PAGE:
The initiative entails exchanging the old N1000, N500, N200 for the newly redesigned notes and/or the existing lower denominations (N100, N50 and N20), which remain legal tender.
The CBN explained that agents shall exchange a maximum of N10,000 per person, saying amounts above N10,000 may be treated as cash-in deposit into wallets or bank accounts in line with the cashless policy.
“BVN, NIN, or voter cards details of the customers should be captured as much as possible. To promote financial inclusion, this service is also available to anybody without a bank account. Agents may, on request instantly open a wallet or account, leveraging the CBN Tiered Know Your Customer (KYC) Framework. 
“This will ensure that this category of the populace are able to exchange or deposit their cash seamlessly without taking unnecessary risk or incurring undue cost,” the circular said.

The bank stressed that agents shall sensitise customers on wallets/ bank account opening and other channels for conducting electronic transactions.
Designated agents are to collect the redesigned notes from DMBs in line with the Revised Cash Withdrawal Limit policy. While they are permitted to charge cash-out fees for the cash swap transactions, agents are prohibited from charging any further commissions.
“Principals (super agents, mobile money operators (MMOs) and DMBs) shall be held accountable for their agents’ adherence to the guidelines. Cash Swap agents will be readily identifiable in all local governments, particularly those in the rural area,” said the circular.
YOBE State Governor, Mai Mala Buni, has appealed to CBN to grant special concessions and alternatives for citizens in the state against the January 31 deadline to exchange old naira notes for new ones. According to him, the appeal has become inevitable due to lack of banking services in most parts of the state.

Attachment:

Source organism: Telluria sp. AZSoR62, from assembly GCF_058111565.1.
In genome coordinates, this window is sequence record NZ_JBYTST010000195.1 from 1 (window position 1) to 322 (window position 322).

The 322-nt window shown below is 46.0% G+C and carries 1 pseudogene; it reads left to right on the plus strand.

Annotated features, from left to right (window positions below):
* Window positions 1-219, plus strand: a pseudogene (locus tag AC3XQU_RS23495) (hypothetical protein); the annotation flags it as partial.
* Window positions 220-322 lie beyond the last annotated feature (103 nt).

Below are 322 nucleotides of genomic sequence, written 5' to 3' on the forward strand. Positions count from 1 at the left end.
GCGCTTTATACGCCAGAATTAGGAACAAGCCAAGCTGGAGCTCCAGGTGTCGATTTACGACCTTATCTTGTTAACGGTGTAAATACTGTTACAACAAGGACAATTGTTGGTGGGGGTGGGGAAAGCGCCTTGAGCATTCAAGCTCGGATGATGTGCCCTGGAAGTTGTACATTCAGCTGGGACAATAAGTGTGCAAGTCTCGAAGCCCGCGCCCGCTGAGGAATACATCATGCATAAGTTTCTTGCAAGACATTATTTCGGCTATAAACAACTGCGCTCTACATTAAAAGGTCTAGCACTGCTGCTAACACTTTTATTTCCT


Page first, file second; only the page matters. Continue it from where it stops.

The Director General, Press and Media Affairs, Mamman Mohammed, disclosed, yesterday, in a statement in Damaturu that only four out of 17 Local Councils have commercial banks to receive the old notes.

The governor lamented that “it makes it very difficult for our people living in the remaining 13 Local Councils in accessing banking services.”

Besides, he added that the banks’ branches in the affected councils were closed during the peak of Boko Haram insurgency challenges.
He noted that despite improved security situation in the state, banks are yet to reopen their branches in the affected councils, including border communities in Geidam, Machina, Yusufari and Yunusari with Niger Republic, adding that this can make people lose their money without exchanging them with the new ones.

He, therefore, urged the apex bank to ensure commercial banks open branches in the Local Council headquarters, as there are improved peace and security across the state.
Governor of neighbouring Borno State, Prof. Babagana Zulum, has decried the non-dispensing of the re-designed naira notes from ATMs of banks in the state.
Zulum raised the alarm, at the weekend, in Maiduguri, during CBN Committee courtesy visit on the compliance of commercial banks to dispense N200, N500, and N1,000 notes to customers.